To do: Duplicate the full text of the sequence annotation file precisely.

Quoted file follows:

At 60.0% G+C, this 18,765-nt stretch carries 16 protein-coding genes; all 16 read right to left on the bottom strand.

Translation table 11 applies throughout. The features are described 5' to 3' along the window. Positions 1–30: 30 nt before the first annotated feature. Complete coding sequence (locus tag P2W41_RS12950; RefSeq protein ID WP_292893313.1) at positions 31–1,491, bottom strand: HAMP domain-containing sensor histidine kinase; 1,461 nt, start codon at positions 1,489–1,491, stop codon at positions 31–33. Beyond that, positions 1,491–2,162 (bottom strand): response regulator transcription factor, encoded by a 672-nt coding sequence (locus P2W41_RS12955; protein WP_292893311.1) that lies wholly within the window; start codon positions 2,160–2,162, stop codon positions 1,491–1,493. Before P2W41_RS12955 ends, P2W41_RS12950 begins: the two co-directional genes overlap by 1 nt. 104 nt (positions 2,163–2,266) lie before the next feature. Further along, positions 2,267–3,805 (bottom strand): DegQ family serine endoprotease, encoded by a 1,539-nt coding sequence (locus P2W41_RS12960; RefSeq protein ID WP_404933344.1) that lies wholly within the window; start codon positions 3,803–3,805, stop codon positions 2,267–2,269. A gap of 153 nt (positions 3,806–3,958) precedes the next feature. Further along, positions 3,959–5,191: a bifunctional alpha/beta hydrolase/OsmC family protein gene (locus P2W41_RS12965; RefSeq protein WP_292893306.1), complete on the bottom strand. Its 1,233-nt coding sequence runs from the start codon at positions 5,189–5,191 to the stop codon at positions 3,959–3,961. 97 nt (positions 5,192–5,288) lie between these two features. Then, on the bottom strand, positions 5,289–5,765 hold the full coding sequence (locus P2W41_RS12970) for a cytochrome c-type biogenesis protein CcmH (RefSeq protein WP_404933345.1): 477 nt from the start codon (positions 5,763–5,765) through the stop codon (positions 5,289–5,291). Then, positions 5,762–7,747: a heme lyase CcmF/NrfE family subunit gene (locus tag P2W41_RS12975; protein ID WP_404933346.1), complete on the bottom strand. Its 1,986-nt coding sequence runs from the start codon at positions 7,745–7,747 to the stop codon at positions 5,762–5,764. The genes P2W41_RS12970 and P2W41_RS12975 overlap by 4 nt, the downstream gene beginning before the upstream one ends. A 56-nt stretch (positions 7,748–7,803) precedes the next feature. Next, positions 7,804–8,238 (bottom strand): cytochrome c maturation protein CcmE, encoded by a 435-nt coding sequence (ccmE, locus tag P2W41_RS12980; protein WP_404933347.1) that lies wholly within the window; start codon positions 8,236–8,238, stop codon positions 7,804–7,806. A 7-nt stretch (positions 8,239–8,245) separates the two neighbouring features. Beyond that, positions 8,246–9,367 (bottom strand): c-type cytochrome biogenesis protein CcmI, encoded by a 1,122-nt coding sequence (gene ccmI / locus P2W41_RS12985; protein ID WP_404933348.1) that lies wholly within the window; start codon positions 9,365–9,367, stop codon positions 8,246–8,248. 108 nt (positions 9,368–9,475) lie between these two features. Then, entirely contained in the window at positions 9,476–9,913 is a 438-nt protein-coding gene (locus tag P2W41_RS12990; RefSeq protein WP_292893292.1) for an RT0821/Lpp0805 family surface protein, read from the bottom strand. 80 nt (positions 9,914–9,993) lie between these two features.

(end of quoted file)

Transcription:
At 60.0% G+C, this 18,765-nt stretch carries 16 protein-coding genes; all 16 read right to left on the bottom strand.

Translation table 11 applies throughout. The features are described 5' to 3' along the window. Positions 1–30: 30 nt before the first annotated feature. Complete coding sequence (locus tag P2W41_RS12950; RefSeq protein ID WP_292893313.1) at positions 31–1,491, bottom strand: HAMP domain-containing sensor histidine kinase; 1,461 nt, start codon at positions 1,489–1,491, stop codon at positions 31–33. Beyond that, positions 1,491–2,162 (bottom strand): response regulator transcription factor, encoded by a 672-nt coding sequence (locus P2W41_RS12955; protein WP_292893311.1) that lies wholly within the window; start codon positions 2,160–2,162, stop codon positions 1,491–1,493. Before P2W41_RS12955 ends, P2W41_RS12950 begins: the two co-directional genes overlap by 1 nt. 104 nt (positions 2,163–2,266) lie before the next feature. Further along, positions 2,267–3,805 (bottom strand): DegQ family serine endoprotease, encoded by a 1,539-nt coding sequence (locus P2W41_RS12960; RefSeq protein ID WP_404933344.1) that lies wholly within the window; start codon positions 3,803–3,805, stop codon positions 2,267–2,269. A gap of 153 nt (positions 3,806–3,958) precedes the next feature. Further along, positions 3,959–5,191: a bifunctional alpha/beta hydrolase/OsmC family protein gene (locus P2W41_RS12965; RefSeq protein WP_292893306.1), complete on the bottom strand. Its 1,233-nt coding sequence runs from the start codon at positions 5,189–5,191 to the stop codon at positions 3,959–3,961. 97 nt (positions 5,192–5,288) lie between these two features. Then, on the bottom strand, positions 5,289–5,765 hold the full coding sequence (locus P2W41_RS12970) for a cytochrome c-type biogenesis protein CcmH (RefSeq protein WP_404933345.1): 477 nt from the start codon (positions 5,763–5,765) through the stop codon (positions 5,289–5,291). Then, positions 5,762–7,747: a heme lyase CcmF/NrfE family subunit gene (locus tag P2W41_RS12975; protein ID WP_404933346.1), complete on the bottom strand. Its 1,986-nt coding sequence runs from the start codon at positions 7,745–7,747 to the stop codon at positions 5,762–5,764. The genes P2W41_RS12970 and P2W41_RS12975 overlap by 4 nt, the downstream gene beginning before the upstream one ends. A 56-nt stretch (positions 7,748–7,803) precedes the next feature. Next, positions 7,804–8,238 (bottom strand): cytochrome c maturation protein CcmE, encoded by a 435-nt coding sequence (ccmE, locus tag P2W41_RS12980; protein WP_404933347.1) that lies wholly within the window; start codon positions 8,236–8,238, stop codon positions 7,804–7,806. A 7-nt stretch (positions 8,239–8,245) separates the two neighbouring features. Beyond that, positions 8,246–9,367 (bottom strand): c-type cytochrome biogenesis protein CcmI, encoded by a 1,122-nt coding sequence (gene ccmI / locus P2W41_RS12985; protein ID WP_404933348.1) that lies wholly within the window; start codon positions 9,365–9,367, stop codon positions 8,246–8,248. 108 nt (positions 9,368–9,475) lie between these two features. Then, entirely contained in the window at positions 9,476–9,913 is a 438-nt protein-coding gene (locus tag P2W41_RS12990; RefSeq protein WP_292893292.1) for an RT0821/Lpp0805 family surface protein, read from the bottom strand. 80 nt (positions 9,914–9,993) lie between these two features.